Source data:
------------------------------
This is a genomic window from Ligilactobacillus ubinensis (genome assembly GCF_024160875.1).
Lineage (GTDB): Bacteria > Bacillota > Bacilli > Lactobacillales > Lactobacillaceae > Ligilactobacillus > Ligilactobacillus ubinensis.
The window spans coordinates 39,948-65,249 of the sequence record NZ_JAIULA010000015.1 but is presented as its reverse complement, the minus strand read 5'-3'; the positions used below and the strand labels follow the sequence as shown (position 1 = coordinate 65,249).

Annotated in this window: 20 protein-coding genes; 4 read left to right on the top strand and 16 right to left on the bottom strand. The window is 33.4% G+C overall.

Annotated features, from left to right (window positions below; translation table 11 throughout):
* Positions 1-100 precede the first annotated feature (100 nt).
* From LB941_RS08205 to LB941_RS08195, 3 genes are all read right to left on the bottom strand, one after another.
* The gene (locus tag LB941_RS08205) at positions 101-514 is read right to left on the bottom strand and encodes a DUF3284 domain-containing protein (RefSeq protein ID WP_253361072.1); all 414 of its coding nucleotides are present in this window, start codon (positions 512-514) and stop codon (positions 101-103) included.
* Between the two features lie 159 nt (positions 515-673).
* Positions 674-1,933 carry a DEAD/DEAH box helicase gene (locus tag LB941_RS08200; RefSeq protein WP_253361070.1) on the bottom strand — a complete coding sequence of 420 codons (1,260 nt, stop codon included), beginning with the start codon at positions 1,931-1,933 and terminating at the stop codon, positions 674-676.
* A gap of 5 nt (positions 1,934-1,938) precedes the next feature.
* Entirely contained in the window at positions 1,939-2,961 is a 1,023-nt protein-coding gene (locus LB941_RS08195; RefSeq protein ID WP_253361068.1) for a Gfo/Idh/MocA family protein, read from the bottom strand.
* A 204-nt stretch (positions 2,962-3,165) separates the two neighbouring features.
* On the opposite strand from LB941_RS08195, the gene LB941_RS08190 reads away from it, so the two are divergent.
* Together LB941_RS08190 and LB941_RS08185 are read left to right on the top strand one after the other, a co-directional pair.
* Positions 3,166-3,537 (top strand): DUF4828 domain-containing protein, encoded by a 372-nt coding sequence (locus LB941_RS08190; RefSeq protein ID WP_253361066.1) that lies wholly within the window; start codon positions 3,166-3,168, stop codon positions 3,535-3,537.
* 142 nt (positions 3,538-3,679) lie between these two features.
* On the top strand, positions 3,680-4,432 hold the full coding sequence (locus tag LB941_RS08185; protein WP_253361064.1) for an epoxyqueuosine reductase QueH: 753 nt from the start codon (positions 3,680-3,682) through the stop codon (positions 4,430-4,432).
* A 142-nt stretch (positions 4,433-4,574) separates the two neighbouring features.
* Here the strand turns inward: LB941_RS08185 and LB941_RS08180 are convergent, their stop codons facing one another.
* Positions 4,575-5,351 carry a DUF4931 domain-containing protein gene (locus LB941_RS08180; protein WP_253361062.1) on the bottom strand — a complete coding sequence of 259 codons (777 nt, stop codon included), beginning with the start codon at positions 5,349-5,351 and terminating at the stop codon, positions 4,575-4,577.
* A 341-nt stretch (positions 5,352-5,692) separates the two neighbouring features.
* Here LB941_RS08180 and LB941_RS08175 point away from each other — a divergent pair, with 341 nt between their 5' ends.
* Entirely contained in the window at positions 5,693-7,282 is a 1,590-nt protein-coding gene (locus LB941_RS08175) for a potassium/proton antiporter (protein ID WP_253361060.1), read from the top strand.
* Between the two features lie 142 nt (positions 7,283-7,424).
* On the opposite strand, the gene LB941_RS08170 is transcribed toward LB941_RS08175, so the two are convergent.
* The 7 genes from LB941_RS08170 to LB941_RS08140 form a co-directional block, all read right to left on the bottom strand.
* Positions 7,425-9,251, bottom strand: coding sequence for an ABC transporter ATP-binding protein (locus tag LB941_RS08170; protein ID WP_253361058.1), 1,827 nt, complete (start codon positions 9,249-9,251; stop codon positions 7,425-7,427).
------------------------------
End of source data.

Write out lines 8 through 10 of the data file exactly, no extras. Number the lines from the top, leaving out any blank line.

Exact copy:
* The gene (locus tag LB941_RS08205) at positions 101-514 is read right to left on the bottom strand and encodes a DUF3284 domain-containing protein (RefSeq protein ID WP_253361072.1); all 414 of its coding nucleotides are present in this window, start codon (positions 512-514) and stop codon (positions 101-103) included.
* Between the two features lie 159 nt (positions 515-673).
* Positions 674-1,933 carry a DEAD/DEAH box helicase gene (locus tag LB941_RS08200; RefSeq protein WP_253361070.1) on the bottom strand — a complete coding sequence of 420 codons (1,260 nt, stop codon included), beginning with the start codon at positions 1,931-1,933 and terminating at the stop codon, positions 674-676.